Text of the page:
Lalo by Honey

Bold, simple, recycled and community focussed; Lalo bags are a contemporary, considered approach to an artisanal trade. With a focus on creating work, fair pay and keeping this weaving approach alive and prosperous- Lalo bags have the makers at the centre of their business.

As well as their focus on social enterprise, Lalo have an approach to their designs which is fashionable but not overtly trend driven (a recipe for success in my opinion!) . With classics such as gingham and checks as a main staple, simplicity is key to their recognisable bags that will last a lifetime.

Please read on to find out about the conception of Lalo and go support this lovely label…

  1. Tell us about yourself and your brand. 

I’ve always been mesmerized by the art of weaving in Oaxaca, and the way they use recycled plastic that comes in the most mouth watering colours. My partner and I started Lalo at the beginning of lockdown last year after I got made redundant from my job as a graphic designer. We wanted to work with the weavers to create some of our own designs as we knew our mates in London would find them irresistible. It’s been quite a mad journey from being unemployed to having to become a wholesaler pretty much overnight. I reached out to some people that I know who worked in the industry to get some advice – I was so surprised by the support that I received and how much people are willing to help! To get the initial wheels in motion, we started working with a friend who is from Oaxaca – his name is Lalo! He introduced us to his mother, Monica, now head of the weaving team, who then started to put a female production team in place. Our mission is to provide a support system within the Oaxacan weaving community – to pay our female creatives a fair wage, whilst preserving their artisanal trade. Our team in Mexico set the prices for the bags, so that they have full financial control over their artistry.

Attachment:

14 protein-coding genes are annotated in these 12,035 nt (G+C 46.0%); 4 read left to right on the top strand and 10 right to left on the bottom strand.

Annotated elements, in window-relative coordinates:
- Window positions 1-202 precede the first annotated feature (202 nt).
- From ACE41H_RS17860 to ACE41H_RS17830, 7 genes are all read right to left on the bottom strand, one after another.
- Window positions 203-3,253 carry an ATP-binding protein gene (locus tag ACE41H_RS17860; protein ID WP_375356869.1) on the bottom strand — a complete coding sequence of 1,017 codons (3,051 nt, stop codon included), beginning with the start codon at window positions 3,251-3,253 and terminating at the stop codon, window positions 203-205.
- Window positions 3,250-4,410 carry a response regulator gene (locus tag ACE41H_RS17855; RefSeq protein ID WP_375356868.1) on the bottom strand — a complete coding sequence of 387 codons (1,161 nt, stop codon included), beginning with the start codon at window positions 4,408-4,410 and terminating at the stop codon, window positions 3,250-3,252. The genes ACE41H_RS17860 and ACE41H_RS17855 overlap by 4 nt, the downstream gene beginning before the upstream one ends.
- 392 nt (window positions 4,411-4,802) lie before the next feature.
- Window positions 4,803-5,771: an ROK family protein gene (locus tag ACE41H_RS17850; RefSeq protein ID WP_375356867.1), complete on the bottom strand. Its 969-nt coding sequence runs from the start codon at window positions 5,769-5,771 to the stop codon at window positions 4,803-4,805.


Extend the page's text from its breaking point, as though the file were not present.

1. What are your Inspirations?

Our inspirations will always be Mexico – the bright colours, the people, the food and festivities. Oaxaca is so rich with artisanal trade, and they create such beautiful things. Lalo bags are really sassy and colourful, so we try to keep the designs as simple as possible – usually just sticking to two or three colours at a time. I love the timelessness of checkerboards and gingham, there’s something really nostalgic and slightly kitsch about them.

  1. Lets chat about social media- a hindrance or help? 

Definitely a help, as most of our sales are driven from the platform. It’s a great way to convey what you stand for as a brand – to be able to communicate your story as well as have full autonomy as to how you market yourself. I don’t have a social media plan as such, but I do try to post at times in the day that have the most impact. I also am learning about the importance of instagram advertising and promoting your posts – it can be really difficult to stick out in the sea of brands on Instagram. I need to spend less time on it though, so that would be the only hindrance.

  1.  Where would you like your business to be in a few years and do you have any advice? 

I would like to become more of a social enterprise, and be working with a larger group of females in Oaxaca. Ultimately, to give back more to the community through healthcare or educational support.

5. Who are your favourite small businesses or creatives doing interesting things?

There are so so many cool brands that have come about during lockdown – @in_casa_by_paboy is a Gambian asylum seeker in Naples, currently creating the most beautiful cushions, @make_nu is a door-to-door tailor and clothes repairing service. They also happen to be the most amazing denim decorators – they can do magic to your old pair of jeans. Currently in love with @lourdes_lopez bags made from surplus materials and I hope to be able to afford a dress from sustainable French label @wearemarcia one day!

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